Can brushing your teeth regularly boost your brain health? A new study suggests that brain and oral health may be closely linked. The study, published in Science Advances, links Alzheimer’s and gingivitis and also suggests that the bacteria may even spur the production of beta-amyloid proteins, a toxic protein that is a hallmark characteristic of the disease.
Learn more about the study and how Alzheimer’s could be linked to gum disease.
Gingivitis is the first stage of gum disease and occurs when the gums become inflamed because of bacterial plaque on the surface of the teeth. Over 50% of all adults experience gingivitis, but its effects are usually reversible.
If left untreated, however, “sub-gingival pockets” can form between the tooth and gum. These are filled with bacteria and are evidence that the gingivitis has moved into periodontitis. Once the disease has moved into this stage, it is nearly impossible to eliminate, but it can be controlled.
A recent study published in Science Advances found that a certain type of bacteria in periodontitis, called Porphyromonas gingivalis (P. gingivalis) was also present in the brains of people with Alzheimer’s. Conducted and self-funded by U.S. pharmaceutical company Cortexyme, the study also ran tests on mice showing how the bacteria spread to the brain, where it destroyed neurons and reproduced all the characteristic features of the disease.
This study is the latest of several studies to connect brain health and oral health. Researchers from the University of Central Lancashire were the first to make the connection between Alzheimer’s and P. gingivalis. Other studies have linked Alzheimer’s to the Herpes type I virus and a 2016 study found that people with the disease and periodontitis experienced a more rapid cognitive decline.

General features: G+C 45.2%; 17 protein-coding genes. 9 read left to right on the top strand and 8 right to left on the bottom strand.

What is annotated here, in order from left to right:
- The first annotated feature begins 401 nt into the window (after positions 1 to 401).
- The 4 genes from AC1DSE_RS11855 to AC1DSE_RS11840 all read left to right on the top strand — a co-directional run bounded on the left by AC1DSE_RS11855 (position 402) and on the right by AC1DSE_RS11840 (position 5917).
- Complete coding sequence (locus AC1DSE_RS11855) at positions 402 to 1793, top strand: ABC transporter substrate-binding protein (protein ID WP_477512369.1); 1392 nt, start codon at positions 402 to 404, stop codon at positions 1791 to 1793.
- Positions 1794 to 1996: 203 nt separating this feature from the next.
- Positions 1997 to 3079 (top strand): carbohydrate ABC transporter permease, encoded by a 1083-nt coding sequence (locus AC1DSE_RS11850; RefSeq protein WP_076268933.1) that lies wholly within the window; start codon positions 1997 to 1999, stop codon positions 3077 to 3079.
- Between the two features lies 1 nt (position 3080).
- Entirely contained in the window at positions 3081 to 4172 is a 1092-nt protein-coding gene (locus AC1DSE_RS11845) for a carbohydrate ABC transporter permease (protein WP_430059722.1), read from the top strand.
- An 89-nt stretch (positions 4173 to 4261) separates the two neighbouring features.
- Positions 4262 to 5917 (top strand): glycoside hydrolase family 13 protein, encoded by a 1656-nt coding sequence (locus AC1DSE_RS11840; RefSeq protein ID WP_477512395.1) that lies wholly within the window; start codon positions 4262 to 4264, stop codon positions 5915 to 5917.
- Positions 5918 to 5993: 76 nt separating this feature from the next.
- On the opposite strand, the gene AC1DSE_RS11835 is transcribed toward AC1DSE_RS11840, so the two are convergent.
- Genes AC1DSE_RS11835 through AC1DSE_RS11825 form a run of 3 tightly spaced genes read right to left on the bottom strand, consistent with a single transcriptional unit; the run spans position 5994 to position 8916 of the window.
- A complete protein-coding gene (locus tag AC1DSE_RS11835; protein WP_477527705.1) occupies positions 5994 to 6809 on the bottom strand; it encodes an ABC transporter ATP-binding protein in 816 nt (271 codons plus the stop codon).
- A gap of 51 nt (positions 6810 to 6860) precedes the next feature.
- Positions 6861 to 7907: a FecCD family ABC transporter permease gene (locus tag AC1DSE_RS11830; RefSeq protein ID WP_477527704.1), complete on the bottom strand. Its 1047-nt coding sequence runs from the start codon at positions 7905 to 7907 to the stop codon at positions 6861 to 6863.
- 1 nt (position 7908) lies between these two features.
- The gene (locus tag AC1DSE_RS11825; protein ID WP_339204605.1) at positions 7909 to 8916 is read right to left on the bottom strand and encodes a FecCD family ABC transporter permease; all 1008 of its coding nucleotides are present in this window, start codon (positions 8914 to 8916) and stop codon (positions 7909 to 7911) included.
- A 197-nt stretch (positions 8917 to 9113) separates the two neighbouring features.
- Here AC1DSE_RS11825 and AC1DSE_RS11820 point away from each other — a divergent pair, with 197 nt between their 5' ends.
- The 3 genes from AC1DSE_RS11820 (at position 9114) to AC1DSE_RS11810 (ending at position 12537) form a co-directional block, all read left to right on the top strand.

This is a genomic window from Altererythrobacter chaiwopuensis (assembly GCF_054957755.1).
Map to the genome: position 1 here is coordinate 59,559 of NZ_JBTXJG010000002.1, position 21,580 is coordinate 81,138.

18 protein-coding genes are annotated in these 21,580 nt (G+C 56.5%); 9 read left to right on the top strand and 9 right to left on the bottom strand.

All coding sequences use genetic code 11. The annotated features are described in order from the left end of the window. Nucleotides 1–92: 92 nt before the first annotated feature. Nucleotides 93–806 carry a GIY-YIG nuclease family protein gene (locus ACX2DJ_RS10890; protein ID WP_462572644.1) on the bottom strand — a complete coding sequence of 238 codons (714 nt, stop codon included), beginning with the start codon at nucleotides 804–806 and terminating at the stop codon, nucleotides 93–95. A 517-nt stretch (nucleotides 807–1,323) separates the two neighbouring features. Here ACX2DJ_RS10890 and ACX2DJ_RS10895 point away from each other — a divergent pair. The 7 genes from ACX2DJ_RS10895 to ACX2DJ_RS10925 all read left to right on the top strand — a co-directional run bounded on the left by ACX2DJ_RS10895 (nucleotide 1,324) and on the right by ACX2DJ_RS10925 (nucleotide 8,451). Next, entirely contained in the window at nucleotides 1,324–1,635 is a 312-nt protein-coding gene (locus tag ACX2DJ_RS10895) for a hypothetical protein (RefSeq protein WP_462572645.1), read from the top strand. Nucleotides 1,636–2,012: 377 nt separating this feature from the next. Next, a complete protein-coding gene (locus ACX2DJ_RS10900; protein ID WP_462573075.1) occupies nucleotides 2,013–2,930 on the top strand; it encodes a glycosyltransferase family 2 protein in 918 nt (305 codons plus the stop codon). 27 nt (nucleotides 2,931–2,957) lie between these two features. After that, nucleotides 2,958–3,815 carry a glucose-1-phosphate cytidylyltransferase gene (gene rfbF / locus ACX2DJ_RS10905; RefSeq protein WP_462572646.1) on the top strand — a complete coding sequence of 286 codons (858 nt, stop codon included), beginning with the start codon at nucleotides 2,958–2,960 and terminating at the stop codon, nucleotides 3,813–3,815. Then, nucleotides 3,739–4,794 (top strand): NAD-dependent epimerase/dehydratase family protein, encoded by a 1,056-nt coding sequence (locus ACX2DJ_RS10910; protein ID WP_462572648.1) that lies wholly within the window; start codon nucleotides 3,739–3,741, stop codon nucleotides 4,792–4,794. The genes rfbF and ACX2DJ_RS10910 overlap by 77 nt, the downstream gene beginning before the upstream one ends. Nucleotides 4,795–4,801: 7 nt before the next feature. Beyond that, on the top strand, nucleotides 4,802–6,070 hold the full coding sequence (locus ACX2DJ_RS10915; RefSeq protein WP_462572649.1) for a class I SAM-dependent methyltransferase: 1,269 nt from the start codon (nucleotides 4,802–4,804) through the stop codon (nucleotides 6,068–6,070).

In response to the study, Cortexyme, Inc. has developed an investigational drug called COR388. The company claims that preclinical trials have shown that the drug can slow the production of beta-amyloid, reduce inflammation and reduce the P. Gingivalis bacteria.
“Now, for the first time, we have solid evidence connecting the intracellular, Gram-negative pathogen, P. gingivalis, and Alzheimer’s pathogenesis. This… demonstrates the potential for a class of small molecule therapies to change the trajectory of disease,” Dr. Stephen Dominy, Cortexyme’s co-founder and lead author of the paper said in a press release.
While more research needs to be done to establish a causal relationship, experts caution that not everyone who has gum disease will go on to develop Alzheimer’s and not everyone who has Alzheimer’s will have gum disease.
Researchers hope to develop more tests to identify who may be at a higher risk for Alzheimer’s and how to reduce the risk of developing the disease through better oral health.
Have you seen a relationship between Alzheimer’s and gingivitis? We’d like to hear more about your experiences in the comments below.